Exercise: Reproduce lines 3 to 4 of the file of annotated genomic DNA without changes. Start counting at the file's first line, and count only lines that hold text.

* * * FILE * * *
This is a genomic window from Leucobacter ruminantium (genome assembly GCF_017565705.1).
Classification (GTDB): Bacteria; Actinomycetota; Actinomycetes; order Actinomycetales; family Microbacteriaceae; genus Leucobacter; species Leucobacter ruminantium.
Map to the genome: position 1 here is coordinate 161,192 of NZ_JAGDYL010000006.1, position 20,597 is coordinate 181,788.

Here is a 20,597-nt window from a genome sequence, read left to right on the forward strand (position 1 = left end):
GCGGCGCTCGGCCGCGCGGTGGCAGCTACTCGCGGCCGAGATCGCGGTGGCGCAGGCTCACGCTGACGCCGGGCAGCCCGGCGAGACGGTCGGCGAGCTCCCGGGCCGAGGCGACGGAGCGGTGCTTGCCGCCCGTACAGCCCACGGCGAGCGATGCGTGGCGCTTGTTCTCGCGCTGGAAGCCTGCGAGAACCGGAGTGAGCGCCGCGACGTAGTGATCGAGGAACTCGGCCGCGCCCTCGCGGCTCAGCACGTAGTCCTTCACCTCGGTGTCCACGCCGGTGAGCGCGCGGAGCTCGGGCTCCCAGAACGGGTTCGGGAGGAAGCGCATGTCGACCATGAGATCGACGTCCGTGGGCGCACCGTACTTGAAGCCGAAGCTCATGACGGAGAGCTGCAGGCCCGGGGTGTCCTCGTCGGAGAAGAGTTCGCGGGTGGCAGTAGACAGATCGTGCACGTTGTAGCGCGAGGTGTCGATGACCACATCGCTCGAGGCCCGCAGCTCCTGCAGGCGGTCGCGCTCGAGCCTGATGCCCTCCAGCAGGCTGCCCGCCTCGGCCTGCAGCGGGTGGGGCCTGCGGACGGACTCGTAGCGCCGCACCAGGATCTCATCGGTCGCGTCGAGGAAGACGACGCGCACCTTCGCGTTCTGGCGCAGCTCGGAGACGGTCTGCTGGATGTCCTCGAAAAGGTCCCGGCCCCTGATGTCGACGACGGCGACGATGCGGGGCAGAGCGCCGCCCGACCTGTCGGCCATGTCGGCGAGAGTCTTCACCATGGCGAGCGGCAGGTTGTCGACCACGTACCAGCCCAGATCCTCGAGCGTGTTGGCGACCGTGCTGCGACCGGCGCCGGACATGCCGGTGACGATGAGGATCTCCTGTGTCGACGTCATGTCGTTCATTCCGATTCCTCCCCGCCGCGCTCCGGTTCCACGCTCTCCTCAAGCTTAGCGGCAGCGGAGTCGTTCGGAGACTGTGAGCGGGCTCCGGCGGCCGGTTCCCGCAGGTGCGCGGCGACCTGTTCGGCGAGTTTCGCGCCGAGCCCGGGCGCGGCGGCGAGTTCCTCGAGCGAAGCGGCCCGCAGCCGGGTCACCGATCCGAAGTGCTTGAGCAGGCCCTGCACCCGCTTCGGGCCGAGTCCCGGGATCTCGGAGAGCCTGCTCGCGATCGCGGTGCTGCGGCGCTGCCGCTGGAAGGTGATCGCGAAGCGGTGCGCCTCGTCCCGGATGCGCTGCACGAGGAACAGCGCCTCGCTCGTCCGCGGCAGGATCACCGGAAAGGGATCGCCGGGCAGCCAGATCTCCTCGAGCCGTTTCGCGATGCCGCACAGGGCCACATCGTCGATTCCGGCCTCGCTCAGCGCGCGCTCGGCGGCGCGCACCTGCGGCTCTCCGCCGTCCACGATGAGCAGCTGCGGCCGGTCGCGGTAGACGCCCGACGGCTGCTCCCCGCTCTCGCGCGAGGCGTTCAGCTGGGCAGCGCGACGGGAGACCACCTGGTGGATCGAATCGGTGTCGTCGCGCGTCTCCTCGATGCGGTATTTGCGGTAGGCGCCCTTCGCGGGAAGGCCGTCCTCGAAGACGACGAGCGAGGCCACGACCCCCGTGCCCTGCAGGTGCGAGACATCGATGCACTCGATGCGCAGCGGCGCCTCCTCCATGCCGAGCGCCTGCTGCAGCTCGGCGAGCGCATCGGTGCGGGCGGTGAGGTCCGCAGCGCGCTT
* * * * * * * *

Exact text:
Map to the genome: position 1 here is coordinate 161,192 of NZ_JAGDYL010000006.1, position 20,597 is coordinate 181,788.

Here is a 20,597-nt window from a genome sequence, read left to right on the forward strand (position 1 = left end):